Over the past seven years, President Obama has repudiated the venerable foreign policy tradition embraced by virtually every American President since World War II. That tradition was characterized by robust internationalism grounded in American exceptionalism, muscular deterrence of America’s foes, and staunch defense of America’s democratic friends. President Obama, however, has ambitiously sought to transform America’s relationship with the world by diminishing American power and making multilateralism the default position of U.S. national security policy. In doing this, the President has both succeeded and failed: he has indeed minimized our role in the world, and with it brought on a new era of instability and violence in the most important geopolitical regions. Are the outcomes of the past seven years reversible? How should the next presidential administration proceed in lessening these dangerous outcomes?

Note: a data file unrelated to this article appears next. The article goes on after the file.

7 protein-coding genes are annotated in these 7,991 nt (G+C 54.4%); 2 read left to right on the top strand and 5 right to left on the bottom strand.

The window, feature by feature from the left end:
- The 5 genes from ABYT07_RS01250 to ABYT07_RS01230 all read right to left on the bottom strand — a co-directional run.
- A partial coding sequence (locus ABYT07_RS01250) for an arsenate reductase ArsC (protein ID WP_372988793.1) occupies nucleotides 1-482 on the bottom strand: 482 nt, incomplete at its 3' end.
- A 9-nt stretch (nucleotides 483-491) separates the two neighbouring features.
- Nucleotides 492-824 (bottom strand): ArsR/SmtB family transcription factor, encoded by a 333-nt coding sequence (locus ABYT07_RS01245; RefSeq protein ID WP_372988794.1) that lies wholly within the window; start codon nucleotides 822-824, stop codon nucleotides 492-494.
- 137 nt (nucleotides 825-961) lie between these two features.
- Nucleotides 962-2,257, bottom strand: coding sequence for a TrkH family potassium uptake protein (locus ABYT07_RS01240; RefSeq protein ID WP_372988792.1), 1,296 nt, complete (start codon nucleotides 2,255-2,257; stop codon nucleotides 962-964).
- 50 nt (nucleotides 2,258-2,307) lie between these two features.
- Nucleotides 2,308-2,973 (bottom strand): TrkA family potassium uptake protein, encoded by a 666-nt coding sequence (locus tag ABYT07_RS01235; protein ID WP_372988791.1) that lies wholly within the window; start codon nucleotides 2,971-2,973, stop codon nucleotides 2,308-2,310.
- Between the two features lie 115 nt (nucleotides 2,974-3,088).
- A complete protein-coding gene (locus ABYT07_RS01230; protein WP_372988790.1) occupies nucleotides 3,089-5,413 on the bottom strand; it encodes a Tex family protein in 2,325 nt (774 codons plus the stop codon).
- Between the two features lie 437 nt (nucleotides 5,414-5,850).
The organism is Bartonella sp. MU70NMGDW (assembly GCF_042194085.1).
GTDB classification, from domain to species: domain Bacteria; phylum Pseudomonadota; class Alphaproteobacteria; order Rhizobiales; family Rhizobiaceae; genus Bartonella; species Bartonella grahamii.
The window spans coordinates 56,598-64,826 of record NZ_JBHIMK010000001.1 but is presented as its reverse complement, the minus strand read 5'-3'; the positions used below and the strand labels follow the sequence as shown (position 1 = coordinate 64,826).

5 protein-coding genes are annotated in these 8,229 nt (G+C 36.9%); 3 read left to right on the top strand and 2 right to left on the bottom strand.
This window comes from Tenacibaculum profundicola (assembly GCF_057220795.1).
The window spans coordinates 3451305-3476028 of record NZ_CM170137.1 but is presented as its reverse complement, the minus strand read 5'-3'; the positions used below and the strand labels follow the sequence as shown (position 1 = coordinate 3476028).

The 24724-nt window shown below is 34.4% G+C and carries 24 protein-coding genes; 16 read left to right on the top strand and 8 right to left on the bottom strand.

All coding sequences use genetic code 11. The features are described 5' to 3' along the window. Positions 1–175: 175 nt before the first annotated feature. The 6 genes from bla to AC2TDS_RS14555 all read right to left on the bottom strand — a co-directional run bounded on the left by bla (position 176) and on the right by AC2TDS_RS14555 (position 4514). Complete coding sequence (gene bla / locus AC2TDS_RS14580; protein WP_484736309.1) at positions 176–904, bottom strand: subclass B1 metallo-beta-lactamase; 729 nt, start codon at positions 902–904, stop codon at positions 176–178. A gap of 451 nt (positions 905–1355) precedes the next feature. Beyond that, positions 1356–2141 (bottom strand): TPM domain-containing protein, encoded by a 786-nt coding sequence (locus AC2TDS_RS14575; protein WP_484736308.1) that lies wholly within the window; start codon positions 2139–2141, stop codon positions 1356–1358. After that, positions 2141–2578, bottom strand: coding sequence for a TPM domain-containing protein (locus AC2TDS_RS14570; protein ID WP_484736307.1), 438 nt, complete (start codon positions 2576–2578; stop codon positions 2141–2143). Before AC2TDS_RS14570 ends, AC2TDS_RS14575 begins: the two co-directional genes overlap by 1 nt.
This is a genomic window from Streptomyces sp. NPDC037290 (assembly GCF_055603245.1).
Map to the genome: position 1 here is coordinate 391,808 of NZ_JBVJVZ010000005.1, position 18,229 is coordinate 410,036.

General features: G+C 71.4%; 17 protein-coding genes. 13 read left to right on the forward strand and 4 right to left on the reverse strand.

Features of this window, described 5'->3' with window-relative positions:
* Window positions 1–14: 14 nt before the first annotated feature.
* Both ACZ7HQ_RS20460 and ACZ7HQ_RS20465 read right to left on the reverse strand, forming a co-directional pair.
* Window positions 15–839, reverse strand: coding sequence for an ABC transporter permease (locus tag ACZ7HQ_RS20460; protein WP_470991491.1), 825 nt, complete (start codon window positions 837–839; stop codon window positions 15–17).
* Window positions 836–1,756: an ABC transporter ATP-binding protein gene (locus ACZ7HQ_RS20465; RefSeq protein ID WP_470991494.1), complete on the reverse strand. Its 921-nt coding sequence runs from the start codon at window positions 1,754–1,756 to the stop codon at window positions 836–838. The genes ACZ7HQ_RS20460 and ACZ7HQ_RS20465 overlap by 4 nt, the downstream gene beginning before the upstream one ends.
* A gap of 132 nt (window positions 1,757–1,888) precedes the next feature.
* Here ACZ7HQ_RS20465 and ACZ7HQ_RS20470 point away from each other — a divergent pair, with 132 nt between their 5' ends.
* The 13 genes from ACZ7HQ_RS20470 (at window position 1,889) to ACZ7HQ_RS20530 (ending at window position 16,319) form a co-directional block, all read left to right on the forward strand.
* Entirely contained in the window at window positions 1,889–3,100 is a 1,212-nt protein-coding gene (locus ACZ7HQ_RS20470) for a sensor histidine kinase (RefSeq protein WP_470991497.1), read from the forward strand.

Robert G. Kaufman is the Katherine and Robert Dockson Professor of Public Policy at Pepperdine University specializing in American Foreign Policy, National Security, International Relations and American Politics. He is the author of four books, numerous scholarly articles and commentary for the popular press. His next book project is a biography of Senator Joseph Lieberman.
More About the Speakers
Robert G. Kaufman
Associate Director, B. Kenneth Simon Center for Principles and Politics